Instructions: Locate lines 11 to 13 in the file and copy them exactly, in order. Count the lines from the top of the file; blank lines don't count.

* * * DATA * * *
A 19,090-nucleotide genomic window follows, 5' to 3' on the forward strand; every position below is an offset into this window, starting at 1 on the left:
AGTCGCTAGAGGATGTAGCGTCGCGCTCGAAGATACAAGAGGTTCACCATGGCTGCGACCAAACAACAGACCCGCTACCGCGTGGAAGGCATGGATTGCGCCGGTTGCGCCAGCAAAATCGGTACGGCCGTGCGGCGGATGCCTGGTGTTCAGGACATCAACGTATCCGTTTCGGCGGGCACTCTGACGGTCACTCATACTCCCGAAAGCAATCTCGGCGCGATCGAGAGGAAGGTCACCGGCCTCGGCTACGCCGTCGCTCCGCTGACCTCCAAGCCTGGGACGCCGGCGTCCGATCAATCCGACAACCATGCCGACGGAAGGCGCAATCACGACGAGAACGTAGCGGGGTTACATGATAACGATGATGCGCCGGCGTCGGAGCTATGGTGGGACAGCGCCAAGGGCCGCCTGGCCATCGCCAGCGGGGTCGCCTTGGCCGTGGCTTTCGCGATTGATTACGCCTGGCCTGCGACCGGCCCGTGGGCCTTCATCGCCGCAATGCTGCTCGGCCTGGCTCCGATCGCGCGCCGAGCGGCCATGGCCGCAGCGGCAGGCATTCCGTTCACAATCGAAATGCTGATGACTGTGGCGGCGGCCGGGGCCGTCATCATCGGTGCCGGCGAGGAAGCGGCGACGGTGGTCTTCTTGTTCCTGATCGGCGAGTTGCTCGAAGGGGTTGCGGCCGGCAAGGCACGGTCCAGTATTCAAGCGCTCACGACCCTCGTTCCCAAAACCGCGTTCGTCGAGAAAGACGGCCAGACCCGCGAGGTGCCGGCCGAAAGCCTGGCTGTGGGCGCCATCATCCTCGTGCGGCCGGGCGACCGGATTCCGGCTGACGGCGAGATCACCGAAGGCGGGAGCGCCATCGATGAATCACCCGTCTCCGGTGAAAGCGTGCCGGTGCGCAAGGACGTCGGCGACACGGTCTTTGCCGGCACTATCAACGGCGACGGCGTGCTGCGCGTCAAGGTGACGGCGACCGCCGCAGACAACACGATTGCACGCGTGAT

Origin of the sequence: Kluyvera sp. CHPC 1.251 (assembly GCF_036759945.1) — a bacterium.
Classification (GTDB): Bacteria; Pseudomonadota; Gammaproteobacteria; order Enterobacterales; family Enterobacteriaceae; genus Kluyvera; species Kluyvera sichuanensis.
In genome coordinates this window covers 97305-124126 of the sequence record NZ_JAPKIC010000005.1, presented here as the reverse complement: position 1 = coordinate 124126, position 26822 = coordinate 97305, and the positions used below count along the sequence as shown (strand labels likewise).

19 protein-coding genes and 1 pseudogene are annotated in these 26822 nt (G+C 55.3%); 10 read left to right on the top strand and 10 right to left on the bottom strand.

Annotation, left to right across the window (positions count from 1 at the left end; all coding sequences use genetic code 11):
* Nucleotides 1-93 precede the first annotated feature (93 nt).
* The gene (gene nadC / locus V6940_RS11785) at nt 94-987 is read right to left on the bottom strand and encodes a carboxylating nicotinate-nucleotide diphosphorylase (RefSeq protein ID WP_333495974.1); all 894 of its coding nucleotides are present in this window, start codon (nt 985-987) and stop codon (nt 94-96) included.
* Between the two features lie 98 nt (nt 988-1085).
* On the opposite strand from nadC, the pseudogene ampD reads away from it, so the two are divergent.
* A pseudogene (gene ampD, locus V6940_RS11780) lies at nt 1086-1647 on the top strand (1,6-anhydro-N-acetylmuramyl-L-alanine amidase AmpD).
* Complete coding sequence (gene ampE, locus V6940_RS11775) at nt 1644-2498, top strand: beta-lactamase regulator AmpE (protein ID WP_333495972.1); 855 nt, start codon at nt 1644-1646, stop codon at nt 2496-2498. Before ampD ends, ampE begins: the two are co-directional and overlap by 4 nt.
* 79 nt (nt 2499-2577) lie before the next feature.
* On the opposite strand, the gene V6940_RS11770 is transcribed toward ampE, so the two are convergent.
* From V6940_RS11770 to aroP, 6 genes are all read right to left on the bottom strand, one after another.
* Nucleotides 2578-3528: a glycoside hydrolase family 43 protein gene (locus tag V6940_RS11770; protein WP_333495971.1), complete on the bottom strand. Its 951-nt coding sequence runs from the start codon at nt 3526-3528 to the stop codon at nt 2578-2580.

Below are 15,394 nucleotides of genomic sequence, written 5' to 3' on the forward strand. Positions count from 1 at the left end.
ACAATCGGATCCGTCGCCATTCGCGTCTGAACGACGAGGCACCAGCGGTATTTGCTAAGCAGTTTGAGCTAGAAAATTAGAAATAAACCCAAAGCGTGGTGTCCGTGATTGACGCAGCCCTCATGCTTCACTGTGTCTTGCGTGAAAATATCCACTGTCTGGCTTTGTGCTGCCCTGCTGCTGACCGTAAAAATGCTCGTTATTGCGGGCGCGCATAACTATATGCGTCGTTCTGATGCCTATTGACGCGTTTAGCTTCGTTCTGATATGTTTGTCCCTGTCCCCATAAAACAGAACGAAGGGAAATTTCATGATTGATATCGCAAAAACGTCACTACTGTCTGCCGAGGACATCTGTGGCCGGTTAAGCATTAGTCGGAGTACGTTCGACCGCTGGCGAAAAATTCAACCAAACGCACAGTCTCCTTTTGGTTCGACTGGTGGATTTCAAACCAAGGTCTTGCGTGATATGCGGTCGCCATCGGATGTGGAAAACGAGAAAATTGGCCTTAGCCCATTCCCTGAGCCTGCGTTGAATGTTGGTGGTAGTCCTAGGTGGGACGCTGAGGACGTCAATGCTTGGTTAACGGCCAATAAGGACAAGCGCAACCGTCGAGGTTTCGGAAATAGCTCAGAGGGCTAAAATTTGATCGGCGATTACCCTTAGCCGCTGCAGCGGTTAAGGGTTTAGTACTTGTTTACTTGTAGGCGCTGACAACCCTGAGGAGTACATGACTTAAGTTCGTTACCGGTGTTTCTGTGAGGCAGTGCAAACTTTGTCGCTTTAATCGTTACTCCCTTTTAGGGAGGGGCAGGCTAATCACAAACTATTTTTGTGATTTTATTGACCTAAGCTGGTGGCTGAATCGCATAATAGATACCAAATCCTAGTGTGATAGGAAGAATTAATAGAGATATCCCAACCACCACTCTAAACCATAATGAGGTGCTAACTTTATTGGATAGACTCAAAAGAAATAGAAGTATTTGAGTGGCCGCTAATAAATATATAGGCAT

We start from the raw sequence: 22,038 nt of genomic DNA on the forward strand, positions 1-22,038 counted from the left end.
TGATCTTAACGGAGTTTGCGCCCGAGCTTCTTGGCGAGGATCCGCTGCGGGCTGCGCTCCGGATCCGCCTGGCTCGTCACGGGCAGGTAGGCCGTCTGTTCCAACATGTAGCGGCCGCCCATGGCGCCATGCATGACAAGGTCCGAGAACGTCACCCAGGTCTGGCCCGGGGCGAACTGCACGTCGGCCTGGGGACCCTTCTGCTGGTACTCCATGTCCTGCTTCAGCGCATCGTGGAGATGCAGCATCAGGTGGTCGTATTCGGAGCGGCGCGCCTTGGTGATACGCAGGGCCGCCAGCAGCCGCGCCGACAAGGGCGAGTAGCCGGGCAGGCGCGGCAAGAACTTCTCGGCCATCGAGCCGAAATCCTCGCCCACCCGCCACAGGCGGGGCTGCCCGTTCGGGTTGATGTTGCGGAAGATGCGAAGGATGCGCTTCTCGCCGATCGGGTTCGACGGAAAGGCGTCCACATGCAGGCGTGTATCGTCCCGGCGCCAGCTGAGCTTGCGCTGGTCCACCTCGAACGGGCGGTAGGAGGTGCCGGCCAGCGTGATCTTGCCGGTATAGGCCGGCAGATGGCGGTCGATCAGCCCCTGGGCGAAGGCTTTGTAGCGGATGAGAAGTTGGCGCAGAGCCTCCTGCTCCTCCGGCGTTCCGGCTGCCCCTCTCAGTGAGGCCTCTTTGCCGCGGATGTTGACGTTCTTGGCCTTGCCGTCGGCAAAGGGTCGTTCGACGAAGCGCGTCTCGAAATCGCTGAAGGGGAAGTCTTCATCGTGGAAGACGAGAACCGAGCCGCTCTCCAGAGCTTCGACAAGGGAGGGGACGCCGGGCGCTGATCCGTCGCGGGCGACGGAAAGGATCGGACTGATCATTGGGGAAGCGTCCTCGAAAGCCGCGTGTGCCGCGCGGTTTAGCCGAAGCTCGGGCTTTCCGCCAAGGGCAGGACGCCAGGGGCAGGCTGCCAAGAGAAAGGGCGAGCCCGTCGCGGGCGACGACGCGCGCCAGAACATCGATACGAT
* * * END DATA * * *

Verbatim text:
* On the opposite strand from nadC, the pseudogene ampD reads away from it, so the two are divergent.
* A pseudogene (gene ampD, locus V6940_RS11780) lies at nt 1086-1647 on the top strand (1,6-anhydro-N-acetylmuramyl-L-alanine amidase AmpD).
* Complete coding sequence (gene ampE, locus V6940_RS11775) at nt 1644-2498, top strand: beta-lactamase regulator AmpE (protein ID WP_333495972.1); 855 nt, start codon at nt 1644-1646, stop codon at nt 2496-2498. Before ampD ends, ampE begins: the two are co-directional and overlap by 4 nt.